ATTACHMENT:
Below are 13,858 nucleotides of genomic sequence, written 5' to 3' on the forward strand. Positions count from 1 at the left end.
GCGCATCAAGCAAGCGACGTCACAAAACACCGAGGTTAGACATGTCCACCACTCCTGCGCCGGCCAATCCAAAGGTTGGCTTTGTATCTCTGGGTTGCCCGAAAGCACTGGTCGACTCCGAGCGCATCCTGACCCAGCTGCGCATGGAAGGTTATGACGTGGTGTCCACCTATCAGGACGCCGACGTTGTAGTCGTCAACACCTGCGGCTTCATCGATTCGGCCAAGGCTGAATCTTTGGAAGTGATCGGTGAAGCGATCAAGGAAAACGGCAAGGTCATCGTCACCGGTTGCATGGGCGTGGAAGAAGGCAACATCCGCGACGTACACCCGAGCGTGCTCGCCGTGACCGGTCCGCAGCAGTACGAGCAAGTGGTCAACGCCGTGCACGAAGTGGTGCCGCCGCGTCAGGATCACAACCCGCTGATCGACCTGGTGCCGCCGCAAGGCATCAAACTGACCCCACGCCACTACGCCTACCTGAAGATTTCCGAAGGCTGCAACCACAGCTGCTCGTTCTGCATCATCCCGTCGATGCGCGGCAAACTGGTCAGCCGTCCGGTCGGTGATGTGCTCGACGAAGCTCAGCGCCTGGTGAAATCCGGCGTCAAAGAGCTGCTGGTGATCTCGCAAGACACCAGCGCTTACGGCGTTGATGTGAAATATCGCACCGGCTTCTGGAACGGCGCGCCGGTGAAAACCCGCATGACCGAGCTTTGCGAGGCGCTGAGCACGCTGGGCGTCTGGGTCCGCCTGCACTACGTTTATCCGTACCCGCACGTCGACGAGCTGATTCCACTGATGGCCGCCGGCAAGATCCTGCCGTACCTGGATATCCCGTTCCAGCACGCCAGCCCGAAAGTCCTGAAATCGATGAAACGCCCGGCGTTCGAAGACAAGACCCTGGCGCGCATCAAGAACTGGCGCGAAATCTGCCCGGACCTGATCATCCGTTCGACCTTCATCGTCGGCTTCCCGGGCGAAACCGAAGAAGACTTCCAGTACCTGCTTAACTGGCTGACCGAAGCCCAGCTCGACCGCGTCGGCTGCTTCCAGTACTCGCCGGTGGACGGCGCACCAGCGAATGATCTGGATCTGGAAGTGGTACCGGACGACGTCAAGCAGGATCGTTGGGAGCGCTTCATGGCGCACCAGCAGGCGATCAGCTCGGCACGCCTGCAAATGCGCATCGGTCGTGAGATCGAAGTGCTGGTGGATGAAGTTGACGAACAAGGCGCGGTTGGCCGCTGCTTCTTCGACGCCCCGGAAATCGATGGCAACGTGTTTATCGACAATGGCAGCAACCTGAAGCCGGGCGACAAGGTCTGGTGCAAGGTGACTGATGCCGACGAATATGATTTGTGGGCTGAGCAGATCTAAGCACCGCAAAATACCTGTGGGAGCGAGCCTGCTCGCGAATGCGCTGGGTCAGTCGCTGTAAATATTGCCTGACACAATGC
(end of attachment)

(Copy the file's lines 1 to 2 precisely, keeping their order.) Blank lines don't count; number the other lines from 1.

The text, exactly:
Below are 13,858 nucleotides of genomic sequence, written 5' to 3' on the forward strand. Positions count from 1 at the left end.
GCGCATCAAGCAAGCGACGTCACAAAACACCGAGGTTAGACATGTCCACCACTCCTGCGCCGGCCAATCCAAAGGTTGGCTTTGTATCTCTGGGTTGCCCGAAAGCACTGGTCGACTCCGAGCGCATCCTGACCCAGCTGCGCATGGAAGGTTATGACGTGGTGTCCACCTATCAGGACGCCGACGTTGTAGTCGTCAACACCTGCGGCTTCATCGATTCGGCCAAGGCTGAATCTTTGGAAGTGATCGGTGAAGCGATCAAGGAAAACGGCAAGGTCATCGTCACCGGTTGCATGGGCGTGGAAGAAGGCAACATCCGCGACGTACACCCGAGCGTGCTCGCCGTGACCGGTCCGCAGCAGTACGAGCAAGTGGTCAACGCCGTGCACGAAGTGGTGCCGCCGCGTCAGGATCACAACCCGCTGATCGACCTGGTGCCGCCGCAAGGCATCAAACTGACCCCACGCCACTACGCCTACCTGAAGATTTCCGAAGGCTGCAACCACAGCTGCTCGTTCTGCATCATCCCGTCGATGCGCGGCAAACTGGTCAGCCGTCCGGTCGGTGATGTGCTCGACGAAGCTCAGCGCCTGGTGAAATCCGGCGTCAAAGAGCTGCTGGTGATCTCGCAAGACACCAGCGCTTACGGCGTTGATGTGAAATATCGCACCGGCTTCTGGAACGGCGCGCCGGTGAAAACCCGCATGACCGAGCTTTGCGAGGCGCTGAGCACGCTGGGCGTCTGGGTCCGCCTGCACTACGTTTATCCGTACCCGCACGTCGACGAGCTGATTCCACTGATGGCCGCCGGCAAGATCCTGCCGTACCTGGATATCCCGTTCCAGCACGCCAGCCCGAAAGTCCTGAAATCGATGAAACGCCCGGCGTTCGAAGACAAGACCCTGGCGCGCATCAAGAACTGGCGCGAAATCTGCCCGGACCTGATCATCCGTTCGACCTTCATCGTCGGCTTCCCGGGCGAAACCGAAGAAGACTTCCAGTACCTGCTTAACTGGCTGACCGAAGCCCAGCTCGACCGCGTCGGCTGCTTCCAGTACTCGCCGGTGGACGGCGCACCAGCGAATGATCTGGATCTGGAAGTGGTACCGGACGACGTCAAGCAGGATCGTTGGGAGCGCTTCATGGCGCACCAGCAGGCGATCAGCTCGGCACGCCTGCAAATGCGCATCGGTCGTGAGATCGAAGTGCTGGTGGATGAAGTTGACGAACAAGGCGCGGTTGGCCGCTGCTTCTTCGACGCCCCGGAAATCGATGGCAACGTGTTTATCGACAATGGCAGCAACCTGAAGCCGGGCGACAAGGTCTGGTGCAAGGTGACTGATGCCGACGAATATGATTTGTGGGCTGAGCAGATCTAAGCACCGCAAAATACCTGTGGGAGCGAGCCTGCTCGCGAATGCGCTGGGTCAGTCGCTGTAAATATTGCCTGACACAATGC